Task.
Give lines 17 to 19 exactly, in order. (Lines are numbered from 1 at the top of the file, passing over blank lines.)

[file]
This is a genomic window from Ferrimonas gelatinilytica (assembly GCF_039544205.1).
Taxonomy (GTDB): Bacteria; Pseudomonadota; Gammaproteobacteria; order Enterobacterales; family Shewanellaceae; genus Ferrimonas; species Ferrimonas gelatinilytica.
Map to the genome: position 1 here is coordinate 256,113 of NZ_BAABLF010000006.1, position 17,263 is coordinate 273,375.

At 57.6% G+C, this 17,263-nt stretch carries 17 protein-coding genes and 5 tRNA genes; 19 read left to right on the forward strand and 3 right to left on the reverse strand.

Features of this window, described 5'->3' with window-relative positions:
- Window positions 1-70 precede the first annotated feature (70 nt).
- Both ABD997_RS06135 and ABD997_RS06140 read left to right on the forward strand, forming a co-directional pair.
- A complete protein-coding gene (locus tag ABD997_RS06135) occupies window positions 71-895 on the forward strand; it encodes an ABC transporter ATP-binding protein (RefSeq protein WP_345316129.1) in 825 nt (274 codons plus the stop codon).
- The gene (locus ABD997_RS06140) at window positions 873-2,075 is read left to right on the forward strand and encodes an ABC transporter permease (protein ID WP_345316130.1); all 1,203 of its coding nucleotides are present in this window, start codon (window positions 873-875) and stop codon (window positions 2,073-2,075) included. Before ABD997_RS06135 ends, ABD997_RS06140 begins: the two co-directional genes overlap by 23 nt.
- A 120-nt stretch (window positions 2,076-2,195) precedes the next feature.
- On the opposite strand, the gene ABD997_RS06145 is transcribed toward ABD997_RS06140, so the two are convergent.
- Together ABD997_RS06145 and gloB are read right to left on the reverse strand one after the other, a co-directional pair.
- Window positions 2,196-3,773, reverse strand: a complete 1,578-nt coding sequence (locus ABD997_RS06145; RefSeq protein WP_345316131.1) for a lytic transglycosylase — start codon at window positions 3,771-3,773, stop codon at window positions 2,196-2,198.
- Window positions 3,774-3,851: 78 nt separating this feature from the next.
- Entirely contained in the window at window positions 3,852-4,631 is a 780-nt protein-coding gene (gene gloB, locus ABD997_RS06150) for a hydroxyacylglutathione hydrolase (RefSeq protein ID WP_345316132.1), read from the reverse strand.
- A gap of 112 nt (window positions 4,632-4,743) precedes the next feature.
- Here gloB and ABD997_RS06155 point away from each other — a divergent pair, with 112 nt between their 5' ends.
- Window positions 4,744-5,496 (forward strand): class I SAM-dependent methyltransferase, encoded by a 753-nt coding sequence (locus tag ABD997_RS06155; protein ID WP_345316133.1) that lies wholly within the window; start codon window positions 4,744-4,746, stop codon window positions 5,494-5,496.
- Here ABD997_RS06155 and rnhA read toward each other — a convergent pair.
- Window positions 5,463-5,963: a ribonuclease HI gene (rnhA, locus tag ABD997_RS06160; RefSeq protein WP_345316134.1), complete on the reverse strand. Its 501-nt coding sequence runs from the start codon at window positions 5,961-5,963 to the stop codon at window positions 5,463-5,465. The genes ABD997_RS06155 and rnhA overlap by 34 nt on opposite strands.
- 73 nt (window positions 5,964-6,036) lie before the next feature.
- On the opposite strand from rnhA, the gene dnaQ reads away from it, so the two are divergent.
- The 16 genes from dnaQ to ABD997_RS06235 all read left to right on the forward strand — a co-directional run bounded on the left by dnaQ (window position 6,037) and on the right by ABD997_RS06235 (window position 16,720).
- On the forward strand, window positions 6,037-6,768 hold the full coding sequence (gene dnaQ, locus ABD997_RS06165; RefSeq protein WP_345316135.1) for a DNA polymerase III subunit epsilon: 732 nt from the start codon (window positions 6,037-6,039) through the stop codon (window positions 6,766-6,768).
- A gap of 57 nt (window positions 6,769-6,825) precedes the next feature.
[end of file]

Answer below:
- Here gloB and ABD997_RS06155 point away from each other — a divergent pair, with 112 nt between their 5' ends.
- Window positions 4,744-5,496 (forward strand): class I SAM-dependent methyltransferase, encoded by a 753-nt coding sequence (locus tag ABD997_RS06155; protein ID WP_345316133.1) that lies wholly within the window; start codon window positions 4,744-4,746, stop codon window positions 5,494-5,496.
- Here ABD997_RS06155 and rnhA read toward each other — a convergent pair.